Suddenly everything has changed.

Greetings from Chicago!

I spent last night sorting masking tape from Scotch tape from double-sided tape, and that’s when I knew that I was finally settled in my new home. You’ve hit a rhythm when you’ve shifted from the stage when you accidentally extinguish the pilot light in your gas stove and panic because you can’t find a lighter in your dozen boxes (my new neighbor has matches and is very nice and says hi) to the stage when you can leisurely sort your adhesive cellophane strip collection.

(I have three rolls of double-sided tape. Why? Was a three-pack on sale one day? Did I keep forgetting I already had double-sided tape and buy more? Did I really need to pack all three? Why did I just confess on my blog that I spend my Saturday nights in Chicago cleaning my desk?)

Korean groceriesAn important part of feeling comfortable in a new place is falling in into a reliable rhythm of food: where to buy, where to store, how to cook. Figuring out where to buy has been more work than I anticipated, mostly because the individual stores here are not well stocked with the ethnic food I like to buy—that is, everybody seems to specialize. As a result I make four stops on market day: Joong Boo Market for Korean produce and groceries, Al Khayyam for fresh pita and hummus, a local produce place for vegetables and fruit, and when necessary, a chain grocer for anything I can’t find at the other three places. When the weather thaws I’ll work farmer’s market into this schedule somehow. If my supply of dals or spices dips I’ll go to Devon Avenue. I’m already requiring a trip to Chinatown because I’m out of canned eel with black beans, my favorite pantry staple to eat with rice when I’m out of protein. Also, Chinatown has dim sum, and everybody needs a good dose of the ‘sum, as I call it¹, now and then.

As for storage…sigh. It’s an apartment, I do what I can.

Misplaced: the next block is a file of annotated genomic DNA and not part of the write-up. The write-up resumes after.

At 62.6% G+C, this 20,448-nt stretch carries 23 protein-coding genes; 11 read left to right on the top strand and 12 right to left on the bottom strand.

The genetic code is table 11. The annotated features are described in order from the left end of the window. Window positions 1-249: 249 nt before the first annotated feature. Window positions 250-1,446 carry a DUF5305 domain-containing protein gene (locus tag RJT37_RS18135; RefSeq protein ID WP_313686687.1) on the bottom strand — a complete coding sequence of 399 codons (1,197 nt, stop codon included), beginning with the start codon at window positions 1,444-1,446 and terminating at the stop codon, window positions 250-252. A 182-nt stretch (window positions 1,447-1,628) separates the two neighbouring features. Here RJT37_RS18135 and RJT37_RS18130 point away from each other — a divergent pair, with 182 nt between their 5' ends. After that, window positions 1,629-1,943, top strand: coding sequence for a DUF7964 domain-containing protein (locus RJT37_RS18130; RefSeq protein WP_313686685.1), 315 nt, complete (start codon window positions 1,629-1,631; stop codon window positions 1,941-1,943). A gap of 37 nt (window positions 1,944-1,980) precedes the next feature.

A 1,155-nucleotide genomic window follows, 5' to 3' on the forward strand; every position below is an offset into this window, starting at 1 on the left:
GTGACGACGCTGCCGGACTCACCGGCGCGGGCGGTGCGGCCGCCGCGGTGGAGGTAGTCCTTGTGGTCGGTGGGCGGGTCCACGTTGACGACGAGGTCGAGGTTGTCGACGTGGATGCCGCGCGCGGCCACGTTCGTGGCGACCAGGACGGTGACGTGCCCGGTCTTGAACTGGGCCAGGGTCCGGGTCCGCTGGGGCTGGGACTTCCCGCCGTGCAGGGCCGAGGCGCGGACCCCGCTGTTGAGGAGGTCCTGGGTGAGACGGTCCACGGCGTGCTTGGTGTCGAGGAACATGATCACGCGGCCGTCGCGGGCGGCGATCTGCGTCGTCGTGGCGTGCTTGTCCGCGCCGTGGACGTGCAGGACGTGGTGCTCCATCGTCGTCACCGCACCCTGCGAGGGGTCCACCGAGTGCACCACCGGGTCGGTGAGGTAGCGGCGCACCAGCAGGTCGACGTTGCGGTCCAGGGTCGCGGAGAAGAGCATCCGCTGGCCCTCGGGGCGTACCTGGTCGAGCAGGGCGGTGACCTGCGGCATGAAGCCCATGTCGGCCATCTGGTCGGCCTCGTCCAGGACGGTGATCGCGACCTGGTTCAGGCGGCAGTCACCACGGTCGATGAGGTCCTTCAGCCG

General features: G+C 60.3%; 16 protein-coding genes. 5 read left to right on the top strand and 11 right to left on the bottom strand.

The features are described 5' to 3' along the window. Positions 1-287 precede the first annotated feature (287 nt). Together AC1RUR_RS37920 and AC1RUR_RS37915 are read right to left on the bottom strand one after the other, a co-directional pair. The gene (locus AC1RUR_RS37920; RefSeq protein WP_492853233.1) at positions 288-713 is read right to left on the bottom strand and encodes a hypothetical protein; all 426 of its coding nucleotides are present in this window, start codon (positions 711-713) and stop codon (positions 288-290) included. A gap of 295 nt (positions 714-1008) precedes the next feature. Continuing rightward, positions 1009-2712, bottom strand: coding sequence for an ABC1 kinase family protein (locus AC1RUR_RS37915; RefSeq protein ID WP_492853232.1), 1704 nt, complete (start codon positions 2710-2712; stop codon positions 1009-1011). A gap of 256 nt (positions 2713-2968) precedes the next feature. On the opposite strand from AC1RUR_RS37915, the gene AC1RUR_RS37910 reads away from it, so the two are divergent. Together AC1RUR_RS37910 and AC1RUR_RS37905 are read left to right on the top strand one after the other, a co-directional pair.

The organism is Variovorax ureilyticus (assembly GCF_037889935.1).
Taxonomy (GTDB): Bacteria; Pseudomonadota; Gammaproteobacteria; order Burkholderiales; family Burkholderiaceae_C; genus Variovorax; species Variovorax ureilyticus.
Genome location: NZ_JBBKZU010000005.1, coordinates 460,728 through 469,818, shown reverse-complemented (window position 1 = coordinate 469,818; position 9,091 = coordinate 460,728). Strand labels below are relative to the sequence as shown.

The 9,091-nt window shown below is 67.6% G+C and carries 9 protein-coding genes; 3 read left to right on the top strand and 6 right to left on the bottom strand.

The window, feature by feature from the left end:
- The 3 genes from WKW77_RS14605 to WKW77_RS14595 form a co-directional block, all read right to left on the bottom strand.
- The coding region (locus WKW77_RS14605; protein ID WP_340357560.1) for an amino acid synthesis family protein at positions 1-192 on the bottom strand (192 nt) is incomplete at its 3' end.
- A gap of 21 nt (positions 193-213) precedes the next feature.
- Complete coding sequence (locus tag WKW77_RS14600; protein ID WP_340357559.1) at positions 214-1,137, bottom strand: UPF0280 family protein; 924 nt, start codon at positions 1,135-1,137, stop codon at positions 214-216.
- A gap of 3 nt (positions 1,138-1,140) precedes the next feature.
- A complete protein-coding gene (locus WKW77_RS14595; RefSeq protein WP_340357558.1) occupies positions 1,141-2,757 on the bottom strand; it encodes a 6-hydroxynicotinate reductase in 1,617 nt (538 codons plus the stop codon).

Figuring out how to cook has been messy. I have a lot of counter space but none of it near the stove. “Did I always drop so much food on the floor?” was my first thought when I started cooking here. Turns out having a stove in the middle of the kitchen instead of tucked in the corner makes for better flow.

Not that I’m cooking much anyway. Working full-time means that my breakfasts and lunches are rushed while dinner tends to be fast. Soba noodles, pita and hummus, and food my mom gave me have been my staples for the last few months. I hope that changes as I become more efficient and get my groove back. Will I cook enough that this blog will become more active? I can’t say, and I can’t make any promises.

A diverse city has a way of spoiling you. Not being in Chicago helped me blog more. Back then I made my own flatbread and hummus, and eventually I might have tried making my own kimchi or looked into cooking eel with black beans. But with a stack of warm pita currently priced at $1 and my time and energy at a premium, I don’t much see the point. Thus, slow food loses another unofficial adherent due to the inevitable weariness of life.² Despite all the personal goals I hoped to accomplished by moving here I knew that I’d suffer losses as well, and a more intimate relationship with my meals is one of them. Oh well.

In the meantime, I’m still eating healthy and enjoying foods like in the photo above: Job’s tears tea, Korean miso, and kimchi. No junk food of any kind. None. Just because Joong Boo Market carries a vast assortment of fresh pastries filled with whipped butter, packaged novelty cookies, and mochi balls full of ice cream does not mean that I indulge.

Hey . . . . . . . . . . . where did this come from?³


¹ Not really.
² How’s that for overwriting?
³ Do you know that if you buy these by the case, you get 5% off? And that a case contains 40 boxes? I don’t. How could I?